Water in Circular Economy Reading list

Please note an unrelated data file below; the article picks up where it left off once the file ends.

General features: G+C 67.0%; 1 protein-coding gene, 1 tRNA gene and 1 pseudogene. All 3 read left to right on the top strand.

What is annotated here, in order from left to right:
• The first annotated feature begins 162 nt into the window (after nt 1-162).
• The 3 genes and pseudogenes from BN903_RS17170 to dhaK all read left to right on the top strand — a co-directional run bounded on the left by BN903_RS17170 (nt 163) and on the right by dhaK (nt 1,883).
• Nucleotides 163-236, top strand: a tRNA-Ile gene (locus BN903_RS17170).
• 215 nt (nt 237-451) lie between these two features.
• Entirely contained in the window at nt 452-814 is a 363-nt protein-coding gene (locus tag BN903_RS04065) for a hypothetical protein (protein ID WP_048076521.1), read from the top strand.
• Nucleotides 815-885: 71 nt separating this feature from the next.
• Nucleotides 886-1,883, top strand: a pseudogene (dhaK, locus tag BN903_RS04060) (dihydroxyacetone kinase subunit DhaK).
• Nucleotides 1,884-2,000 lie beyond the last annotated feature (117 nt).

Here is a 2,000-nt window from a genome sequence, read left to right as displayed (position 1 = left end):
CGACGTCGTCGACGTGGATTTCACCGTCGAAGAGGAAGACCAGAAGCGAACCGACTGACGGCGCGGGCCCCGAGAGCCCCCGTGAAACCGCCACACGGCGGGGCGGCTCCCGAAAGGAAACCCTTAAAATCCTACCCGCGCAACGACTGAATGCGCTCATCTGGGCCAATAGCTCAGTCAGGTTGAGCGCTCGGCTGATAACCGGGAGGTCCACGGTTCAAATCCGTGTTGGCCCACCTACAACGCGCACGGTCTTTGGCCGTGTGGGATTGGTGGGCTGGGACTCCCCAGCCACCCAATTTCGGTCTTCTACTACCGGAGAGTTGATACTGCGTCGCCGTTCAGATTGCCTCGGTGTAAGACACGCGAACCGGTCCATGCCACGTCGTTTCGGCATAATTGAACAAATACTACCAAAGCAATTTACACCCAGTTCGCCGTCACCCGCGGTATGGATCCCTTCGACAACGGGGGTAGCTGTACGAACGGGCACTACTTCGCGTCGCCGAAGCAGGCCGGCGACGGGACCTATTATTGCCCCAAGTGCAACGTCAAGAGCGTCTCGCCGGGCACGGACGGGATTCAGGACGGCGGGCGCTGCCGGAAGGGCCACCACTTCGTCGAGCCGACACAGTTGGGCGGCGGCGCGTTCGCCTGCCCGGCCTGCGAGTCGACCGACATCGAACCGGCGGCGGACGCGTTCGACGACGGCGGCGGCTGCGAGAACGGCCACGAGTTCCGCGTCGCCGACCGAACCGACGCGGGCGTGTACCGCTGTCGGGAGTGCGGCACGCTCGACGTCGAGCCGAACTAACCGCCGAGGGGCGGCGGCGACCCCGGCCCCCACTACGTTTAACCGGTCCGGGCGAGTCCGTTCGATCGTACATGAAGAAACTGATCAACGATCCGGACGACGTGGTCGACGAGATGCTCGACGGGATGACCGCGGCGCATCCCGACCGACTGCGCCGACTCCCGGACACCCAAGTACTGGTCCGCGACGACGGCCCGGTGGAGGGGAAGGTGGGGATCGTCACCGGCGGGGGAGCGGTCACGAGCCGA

Did our articles and interviews catch your attention? Are you interested in reading more about Water and Circular Economy? The Circular Collective has a special list for you! This reading list shares articles, books and academic material of all-time curated for you. You'll find many great recommendations! Report Water and Circular Economy: A white paper: Ellen Macarthur foundation 2018: The paper explores the relationship between the principles of Circular Economy and Sustainable Water Management and establishes a common language that will enable effective communication between Circular Economy and Water Management practitioners. Water supply in Delhi: Five key issues: ORF 2020: This paper studies the case of water management in Delhi. It describes the conditions under which water is produced and supplied to domestic consumers in Delhi and explains the capacity of the water and sewerage agency to discharge its duties. The analysis finds challenges in five aspects related to water supply in Delhi: quantity; quality; coverage; use; and disposal. It offers recommendations for collaborative efforts and sustainable solutions to ensure that the people of Delhi are provided an adequate supply of safe and clean water. The urban water crisis in Delhi: Stakeholders responses and potential scenarios of evolution: IDDRI 2008: The paper shows that the scenario of convergence towards universal access to a potable water supply through a centralized public network is not the only long term scenario that can take place in developing cities similar to Delhi. Considering alternative scenarios, in which private coping systems play a role in shaping the long term technical trajectory of the urban water management system, allow the highlighting of certain important policy tools in achieving the sustainability of water management in developing cities. Policy Paper on Water Efficiency and Conservation in Urban India (2017): Suresh Kumar Rohilla, Mahreen Matto, Shivali Jainer, Mritunjay Kumar and Chhavi Sharda: Learning from meteorological disasters (such as drought and severe floods) and difficulty in managing urban water systems (i.e. cost, operation and maintenance (O&M) and energy crisis), many developed countries (such as USA, Australia and the UK) practise water efficiency and conservation (WEC). They have developed effective measures of water conservation that mimic natural systems and effectively conserve water. This document details the rationale behind the recommendations along with legislative provisions. WEC is incorporated from the planning stage and through various interventions suitable in urban areas. In addition, this paper reviews the existing and upcoming water-related legal provisions. Academic Papers C.E. Nika, V. Vasilaki, A. Expósito, E. Katsou, Water Cycle and Circular Economy: Developing a Circularity Assessment Framework for Complex Water Systems, Water Research, Volume 187, 2020, 116423: Water though negatively affected by the linear pattern of growth, still tries to find its positioning within the emerging concept of the circular economy. Fragmented, sectorial circularity approaches hide the risk of underestimating both the preservation of and impacts to water resources and natural capital. In this study, a game-changing circularity assessment framework is developed (i.e. MSWCA). The MSWCA follows a multi-sectoral systems approach, symbiotically managing key water-related socio-economic and non-economic sectors. The MSWCA modelling framework enables the investigation of the feedback loops between the nature-managed and human-managed systems to assess water and water-related resources circularity. C.E. Nika, L. Gusmaroli, M. Ghafourian, N. Atanasova, G. Buttiglieri, E. Katsou, Nature-based solutions as enablers of circularity in water systems: A review on assessment methodologies, tools and indicators, Water Research, Volume 183, 2020. Water has been pushed into a linear model, which is increasingly acknowledged of causing cumulative emissions of pollutants, waste stocks, and impacting on the irreversible deterioration of water and other resources. Moving towards a circular model in the water sector, the configuration of future water infrastructure changes through the integration of grey and green infrastructure, forming Nature-based Solutions (NBS) as an integral component that connects human-managed to nature-managed water systems. In this study, a thorough appraisal of the latest literature is conducted, providing an overview of the existing tools, methodologies and indicators that have been used to assess NBS for water management, as well as complete water systems considering the need of assessing both anthropogenic and natural elements. Nikita S. Kakwani, Pradip P. Kalbar, Review of Circular Economy in the urban water sector: Challenges and opportunities in India, Journal of Environmental Management, Volume 271, 2020: The paper reviews the world-wide growth of CE concept in the water sector from an economic, environmental, social, and technical perspective. It also assesses the world-wide status of CE implementation in the water sector and proposes strategies to encourage and enhance CE implementation. Nikolaos Voulvoulis, Water reuse from a circular economy perspective and potential risks from an unregulated approach, Current Opinion in Environmental Science & Health, Volume 2, 2018, Pages 32-45: This paper, therefore, examines opportunities and risks with the transition to a circular economy which could create significant synergies for the wide adoption of water reuse as an alternate water supply Smol, M., Adam, C. & Preisner, M. Circular economy model framework in the European water and wastewater sector. J Mater Cycles Waste Manag 22, 682–697 (2020). : The paper presents a proposition for a new CE model framework in the water and wastewater sector. The proposed CE model framework presents possible ways of implementing CE principles in the water and wastewater sector, with a strong emphasis not only technological but also organisational and societal changes. Videos and Documentaries ‘Brave Blue World’ (2020) is the first honest and hopeful documentary that will paint an optimistic picture of how humanity is adopting new technologies and innovations to re-think how we manage water. The Story of Bottled Water, released on March 22, 2010 (World Water Day) employs the Story of Stuff style to tell the story of manufactured demand—how you get Americans to buy more than half a billion bottles of water every week when it already flows from the tap. Over five minutes, the film explores the bottled water industry attacks on tap water and its use of seductive, environmental-themed advertising to cover up the mountains of plastic waste it produces. The film concludes with a call to take back the tap, not only by making a personal commitment to avoid bottled water but by supporting investments in clean, available tap water for all. TED Talk by Anupam Mishra (2009): The ancient ingenuity of water harvesting with wisdom and wit, Anupam Mishra talks about the amazing feats of engineering built centuries ago by the people of India's Golden Desert to harvest water. These structures are still used today -- and are often superior to modern water megaprojects. Rainwater Harvesting in Cities (Architecture and Society Series by GREHA): Held on 28th May 2019 at the India Habitat Centre, the 46th Talk in the Series focused on remote and streamlined management of shared resources, as exemplified by SimTanka, open-source software that helps design and maintain rainwater harvesting systems. The key speaker at the event was Dr Vikram Vyas – a theoretical physicist by training, his interest lies in developing mathematical tools and models that can facilitate reliable and sustainable use of water and energy resources. Restoring Urban Water Bodies by Natural Means (Architecture and Society Series by GREHA): Held on 30 September 2019, the 50th Edition of Architecture and Society focused on the restoration of water bodies by natural means illustrated through the speaker’s extensive fieldwork. The key speaker at the event was Tarun Sebastian Nanda, an Indian-origin Anglo-Dutch environmental engineer who has worked in the government as well as private sector for half a decade. Podcasts Water and women (2020): Water security, conflict and its gendered impactSanchi Singh in conversation with Ayushi Trivedi, a Gender and Social Equity Research Analyst at the World Resources Institute in Washington DC. Her research has focused on women’s role in natural resource management, gender and social equity as a solution to improved sustainability and promoting inclusive and equitable climate action. This episode is about a water-an essential resource that industries, energy production, our food systems depend on. It’s vital for sanitation, hygiene and access to clean, drinking water is a basic human right. Yet more than a billion people currently live in water-scarce regions and as many as 3.5 billion could experience water scarcity by 2025. Can river Yamuna be rejuvenated? 2020 Pretika Khanna: Delhi is a special state and has a multi-tiered level of governance which makes the intersection between urban governance and national politics extremely nuanced. This intersection, more often than not, sets precedence, for how other states react. Through this weekly podcast, Pretika Khanna, discusses her city, Delhi and decodes some of the issues that affect Delhi-dwellers and the rest of India, alike. Webinars and MOOC's ird-gird - इर्द गिर्द – Paani - Water & Wastewater Management (2020) - Vishwanath S by SehreetiVishwanath S is a Civil Engineer and Urban Planner. He teaches as an Adjunct Faculty in Azim Premji University. He has 34 years of experience in the water sector with rainwater harvesting, wastewater reuse, groundwater management and ecological sanitation systems. Circular Economy Masterclass (Details awaited for the 2021 University of Exeter): The 6-week Masterclass goes beyond the basics, giving participants an understanding in value creation, capture and scaling and the capabilities required at each stage on the transition to more circular thinking. The Masterclass is designed to enable participants in the water sector to understand, implement and derive organisational value from the Circular Economy. Greening Risk Reduction with Nature-Based Solutions (Details awaited for 2021 IHE Delft): The course explores the ‘insurance’ value of the environment and how this value can be incorporated into business models for nature-based solutions. The premise of the course is that nature-based solutions (NBS) can mitigate the impact of a potential water-related hazard (floods and droughts). This reduces expected damage cost to people and property, which can include both insured and uninsured assets, as well as wider impacts (e.g. business interruption etc.) which are often not accounted for in damage costs assessments. Water: Addressing the Global Crisis (Starts November 13, 2020, SDG Academy and Stockholm International Water Institute): The SDG Academy and the Stockholm International Water Institute have come together to offer this MOOC on some of the most important water issues. We focus on the key role water plays in the achievement of the Sustainable Development Goals, not least SDG 6, about sustainable water and sanitation for all. The course intends to explain the global water crisis through linkages between water, environment, and societal development, focusing on how to tackle issues such as growing water uncertainty and deteriorating water quality. Sustainable Cities (Starts November 13, 2021, SDG Academy and Indian Institute for Human Settlements (IIHS) In Sustainable Cities, you will learn about the major challenges currently faced by urban areas around the world – including poverty, unemployment, poor housing infrastructure, and constraints on productivity – and the extraordinary potential of these areas to enable change in the future. From infrastructure to culture to economic opportunity, learn how harnessing the power of urban development for global progress is imperative. Towards Water-sensitive cities- Experience of Approach and Practices in Australia and India 18th November 2020, 25th November 2020 Centre for Science and Environment (CSE) in partnership with the Cooperative Research Centre for Water Sensitive Cities (CRCWSC) and Alluvium International (Alluvium) - Webinar 1: Towards Water Sensitive Cities in Australia and India The first webinar will give the opportunity to learn from the experience in Australia, with a particular focus on the State of Victoria – in terms of the research, policy and implementation over the last two decades – as well as recent advances in India. - Webinar 2: Recent adoption of “Water Sensitive Cities” approach in India The second webinar will give the opportunity to learn in more detail exemplar projects and programs that have adopted water sensitive principles and technologies both in Australia and India. Curated by Kanchan Joneja (LinkedIn) is an architect, design researcher and development professional who is constantly experimenting with a design for positive social and environmental impact in both urban and rural areas. She has experience working with SEEDS on projects that strive to reduce risk from disasters by building back better and developing resilience in communities through decentralised solutions across India. She has also worked within the domain of sustainable construction practices and affordable housing. She holds an undergraduate degree in Architecture from the School of Planning and Architecture, New Delhi. Sukriti Thukral (LinkedIn) is an architect and researcher with a deep interest in urban systems, affordable housing and conservation of natural and built heritage. She has been working on architectural projects with the belief that we need to build less and build smart, always being conscious of the natural resources we use. She is known to have a keen eye for observation of patterns in the environment and human behaviour. She is an alumnus of the School of Planning and Architecture, New Delhi with an undergraduate degree in Architecture.